CUISINE from the provinces of Jiangsu and Zhejiang are sometimes lumped together and referred to as Jiangzhe cuisine. Just don’t say that to people from either province as most are proud of their home cuisine.
The truth is they each have their own characteristics and the biggest differences are the cooking methods and ingredients used in each style.
For example, Jiangsu people use more garlic, scallions and ginger to add flavor to the main ingredient, which adds a stronger umami flavor when compared to mild Zhejiang cuisine.
Early in the Southern Song Dynasty (1127-1279), Jiangsu and Zhejiang food gained fame as the Grand Canal brought more people to the region. Visitors from around the country left impressed with Jiangsu cuisine and it gradually spread across the country.
Jiangsu people have been known for their cooking creativity over the centuries. The first professional Chinese chef appeared in this province during the Three Emperors and Five Sovereigns period (2852—2070 BC).
Another claim to fame is that tofu was created in the province by Liu An in Huai’an City during the Han Dynasty (206 BC-AD 220). Jiangsu natives also began pickling eggs and vegetables about 1,500 years ago.
Traditional Jiangsu cuisine is based on dishes from Jinling, Suxi, Xuhai and Huaiyang although delicacies from the latter make up the core of the cuisine.
The development of Huaiyang food is centered around Huai’an and Yangzhou, which was a vital river port in both the Sui (AD 581-618) and Tang (AD 618-907) dynasties. At that time, rich merchants from other provinces gathered there for business and brought their hometown food to the city. Chefs started integrating these foods with local cuisine and formed their own distinct style.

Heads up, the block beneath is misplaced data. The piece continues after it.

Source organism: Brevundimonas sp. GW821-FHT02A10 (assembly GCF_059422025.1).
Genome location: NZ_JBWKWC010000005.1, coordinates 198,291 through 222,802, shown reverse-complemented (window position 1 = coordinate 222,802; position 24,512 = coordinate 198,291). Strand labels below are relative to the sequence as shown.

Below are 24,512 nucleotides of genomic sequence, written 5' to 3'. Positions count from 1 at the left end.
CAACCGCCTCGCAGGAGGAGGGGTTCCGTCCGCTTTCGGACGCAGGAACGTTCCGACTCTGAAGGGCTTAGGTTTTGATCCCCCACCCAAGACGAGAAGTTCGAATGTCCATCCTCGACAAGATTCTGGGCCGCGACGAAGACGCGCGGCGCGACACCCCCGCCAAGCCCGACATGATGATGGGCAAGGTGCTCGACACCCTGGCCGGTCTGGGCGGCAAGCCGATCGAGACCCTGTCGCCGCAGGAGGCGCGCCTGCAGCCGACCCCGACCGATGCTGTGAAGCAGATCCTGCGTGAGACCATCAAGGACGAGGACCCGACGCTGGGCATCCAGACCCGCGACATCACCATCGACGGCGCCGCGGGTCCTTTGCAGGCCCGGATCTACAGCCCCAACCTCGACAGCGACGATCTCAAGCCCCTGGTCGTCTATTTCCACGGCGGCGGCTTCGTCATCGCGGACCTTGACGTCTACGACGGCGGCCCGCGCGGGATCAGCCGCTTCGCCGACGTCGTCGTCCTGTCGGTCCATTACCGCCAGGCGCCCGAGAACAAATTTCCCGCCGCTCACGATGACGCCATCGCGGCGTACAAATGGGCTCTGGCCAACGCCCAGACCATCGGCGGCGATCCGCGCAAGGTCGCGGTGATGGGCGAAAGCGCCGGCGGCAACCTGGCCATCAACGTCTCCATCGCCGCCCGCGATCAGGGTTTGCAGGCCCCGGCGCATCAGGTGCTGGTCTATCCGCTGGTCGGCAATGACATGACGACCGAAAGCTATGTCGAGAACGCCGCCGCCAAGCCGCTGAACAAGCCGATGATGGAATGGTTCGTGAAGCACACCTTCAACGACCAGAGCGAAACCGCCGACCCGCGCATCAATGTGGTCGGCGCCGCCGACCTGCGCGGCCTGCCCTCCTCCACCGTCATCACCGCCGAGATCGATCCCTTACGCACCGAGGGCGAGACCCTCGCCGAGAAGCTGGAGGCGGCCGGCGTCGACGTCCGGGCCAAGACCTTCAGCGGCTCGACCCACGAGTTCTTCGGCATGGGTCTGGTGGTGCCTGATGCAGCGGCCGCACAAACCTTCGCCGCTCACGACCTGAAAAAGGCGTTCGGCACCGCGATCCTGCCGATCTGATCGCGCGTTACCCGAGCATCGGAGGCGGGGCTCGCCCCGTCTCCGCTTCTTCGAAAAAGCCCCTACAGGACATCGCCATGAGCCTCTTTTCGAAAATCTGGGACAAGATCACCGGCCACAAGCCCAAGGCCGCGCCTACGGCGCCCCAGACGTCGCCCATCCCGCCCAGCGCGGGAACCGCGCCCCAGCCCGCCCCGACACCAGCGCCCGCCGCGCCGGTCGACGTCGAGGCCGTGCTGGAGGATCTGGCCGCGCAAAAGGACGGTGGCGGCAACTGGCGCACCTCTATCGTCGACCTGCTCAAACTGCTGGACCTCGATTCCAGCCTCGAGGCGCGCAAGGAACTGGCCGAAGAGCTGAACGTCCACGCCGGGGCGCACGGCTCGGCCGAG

Today, Huaiyang food is considered one of the main “four Chinese cuisines” along with Shangdong, Sichuan and Cantonese. Despite this, people from outside the province always mix up Zhejiang cuisine with Jiangsu food.
Shanghai Daily breaks down three noted Jiangsu dishes and where you can find
them in Hangzhou.
Known as shizitou, which literally means lion’s head in Chinese, stewed meatballs in the old days were made from the meat of free-range pigs. After frying the meatballs looked like a fluffy lion’s head.
It is said the dish originated in the Sui Dynasty when the then Emperor visited Yangzhou and was inspired by the scenery of Kuihuagang to create this lion head-like dish.
Ingredients include shallots, ginger, egg and pork. However, the pork has to be 60 percent lean meat otherwise it doesn’t taste as good. The meatballs are the size of a fist and can be steamed or stewed with soy sauce.
Where to eat:
Man Tuo Lin Restaurant
Address: 43 Yuhuangshan Rd
Tel: (0571) 8702-2902
Squirrel-shaped mandarin fish
This dish is common in restaurants and is symbolic of Chinese cuisine in the same way as kungpao chicken.
As the dish’s name implies, the fish usually resembles a squirrel. The mouth of the fish is opened and its tail is bent upward to make it look like a squirrel.
Chefs cut the flesh into a blossoming chrysanthemum and wrap it with a layer of starch which is usually mixed with egg. After deep frying, the chrysanthemum-like fish meat turns golden, resembling the fur of a squirrel. Pour sizzling sweet and sour sauce over the freshly fried fish and serve.
Where to eat:
Hubin 28 Restaurant
Address: 28 Hubin Rd
Tel: (0571) 8779-1234
Steamed bun stuffed with crab roe soup
This lip-smacking snack enjoyed great fame during the Ming (1368-1644) and Qing (1644-1911) dynasties. According to a folk legend, it was created by one of noted statesman Zhuge Liang’s assistants during the Three Kingdoms period (AD 220-280).
The stuffed bun offers diners savory crab roe soup. Diners are recommended to use a straw to stick into the bun and suck up the soup. This will save you from squirting soup all over when you bite into the bun.
Where to eat:
Pu Shu Restaurant
Address: 61 Yugu Rd
Tel: (0571) 8720-3383
Source: Shanghai Daily